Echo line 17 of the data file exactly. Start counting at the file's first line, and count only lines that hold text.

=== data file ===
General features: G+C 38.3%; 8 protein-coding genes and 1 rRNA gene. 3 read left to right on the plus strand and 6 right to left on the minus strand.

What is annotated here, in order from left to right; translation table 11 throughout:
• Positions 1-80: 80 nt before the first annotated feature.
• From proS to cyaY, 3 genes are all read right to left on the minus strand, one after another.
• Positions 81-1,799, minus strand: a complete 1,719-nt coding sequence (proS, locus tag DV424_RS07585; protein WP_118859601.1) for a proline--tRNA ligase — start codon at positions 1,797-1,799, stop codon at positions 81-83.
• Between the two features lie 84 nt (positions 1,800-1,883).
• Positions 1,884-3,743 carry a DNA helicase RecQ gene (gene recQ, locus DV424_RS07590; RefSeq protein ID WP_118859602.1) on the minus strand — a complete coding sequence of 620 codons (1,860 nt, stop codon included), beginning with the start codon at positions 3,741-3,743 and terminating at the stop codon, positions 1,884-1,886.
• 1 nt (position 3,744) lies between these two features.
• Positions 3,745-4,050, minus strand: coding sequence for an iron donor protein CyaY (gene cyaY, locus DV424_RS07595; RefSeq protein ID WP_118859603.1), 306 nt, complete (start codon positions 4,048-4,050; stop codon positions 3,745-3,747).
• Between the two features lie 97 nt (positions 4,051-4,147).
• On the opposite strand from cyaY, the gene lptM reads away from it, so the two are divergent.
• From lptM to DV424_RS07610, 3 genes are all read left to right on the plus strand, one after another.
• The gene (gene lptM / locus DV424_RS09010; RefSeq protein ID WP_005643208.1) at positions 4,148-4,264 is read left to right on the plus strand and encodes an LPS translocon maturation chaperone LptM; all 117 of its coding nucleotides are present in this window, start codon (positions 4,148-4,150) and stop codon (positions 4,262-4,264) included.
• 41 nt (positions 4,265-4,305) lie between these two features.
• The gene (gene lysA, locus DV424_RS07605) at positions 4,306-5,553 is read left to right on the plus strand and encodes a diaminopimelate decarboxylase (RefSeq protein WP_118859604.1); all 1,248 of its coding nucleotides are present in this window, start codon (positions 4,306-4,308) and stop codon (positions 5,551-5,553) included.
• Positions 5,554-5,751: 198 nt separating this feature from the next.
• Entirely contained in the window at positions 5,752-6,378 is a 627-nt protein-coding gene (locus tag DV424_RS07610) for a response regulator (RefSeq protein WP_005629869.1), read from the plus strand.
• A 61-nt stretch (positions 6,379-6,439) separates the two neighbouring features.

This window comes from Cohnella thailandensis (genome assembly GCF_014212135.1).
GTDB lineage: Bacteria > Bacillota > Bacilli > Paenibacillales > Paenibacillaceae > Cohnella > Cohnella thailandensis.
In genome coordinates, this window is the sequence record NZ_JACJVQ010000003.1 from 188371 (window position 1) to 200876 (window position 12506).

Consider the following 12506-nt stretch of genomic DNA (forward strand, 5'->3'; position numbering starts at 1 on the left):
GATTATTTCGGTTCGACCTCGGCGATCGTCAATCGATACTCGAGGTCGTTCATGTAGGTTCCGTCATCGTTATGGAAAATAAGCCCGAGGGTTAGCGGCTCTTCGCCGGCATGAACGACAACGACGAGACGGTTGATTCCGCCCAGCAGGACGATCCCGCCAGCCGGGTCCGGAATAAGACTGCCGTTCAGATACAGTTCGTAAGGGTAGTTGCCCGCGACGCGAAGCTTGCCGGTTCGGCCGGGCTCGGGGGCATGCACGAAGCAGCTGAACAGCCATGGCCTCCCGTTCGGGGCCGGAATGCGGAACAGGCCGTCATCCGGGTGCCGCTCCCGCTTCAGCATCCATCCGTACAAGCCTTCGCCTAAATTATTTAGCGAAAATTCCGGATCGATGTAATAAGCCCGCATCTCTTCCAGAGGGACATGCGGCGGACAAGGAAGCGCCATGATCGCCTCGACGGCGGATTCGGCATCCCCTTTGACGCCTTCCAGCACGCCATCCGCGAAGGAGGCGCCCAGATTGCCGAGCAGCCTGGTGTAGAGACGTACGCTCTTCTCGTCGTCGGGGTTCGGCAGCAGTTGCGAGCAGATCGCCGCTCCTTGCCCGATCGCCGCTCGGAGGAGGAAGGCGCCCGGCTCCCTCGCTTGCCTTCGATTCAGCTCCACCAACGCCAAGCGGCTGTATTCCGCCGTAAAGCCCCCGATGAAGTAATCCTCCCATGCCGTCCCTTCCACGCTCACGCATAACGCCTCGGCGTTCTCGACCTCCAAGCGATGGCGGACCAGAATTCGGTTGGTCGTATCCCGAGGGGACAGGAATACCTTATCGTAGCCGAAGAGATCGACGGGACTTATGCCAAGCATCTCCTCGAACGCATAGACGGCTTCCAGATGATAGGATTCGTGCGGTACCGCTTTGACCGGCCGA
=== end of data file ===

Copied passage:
• Entirely contained in the window at positions 5,752-6,378 is a 627-nt protein-coding gene (locus tag DV424_RS07610) for a response regulator (RefSeq protein WP_005629869.1), read from the plus strand.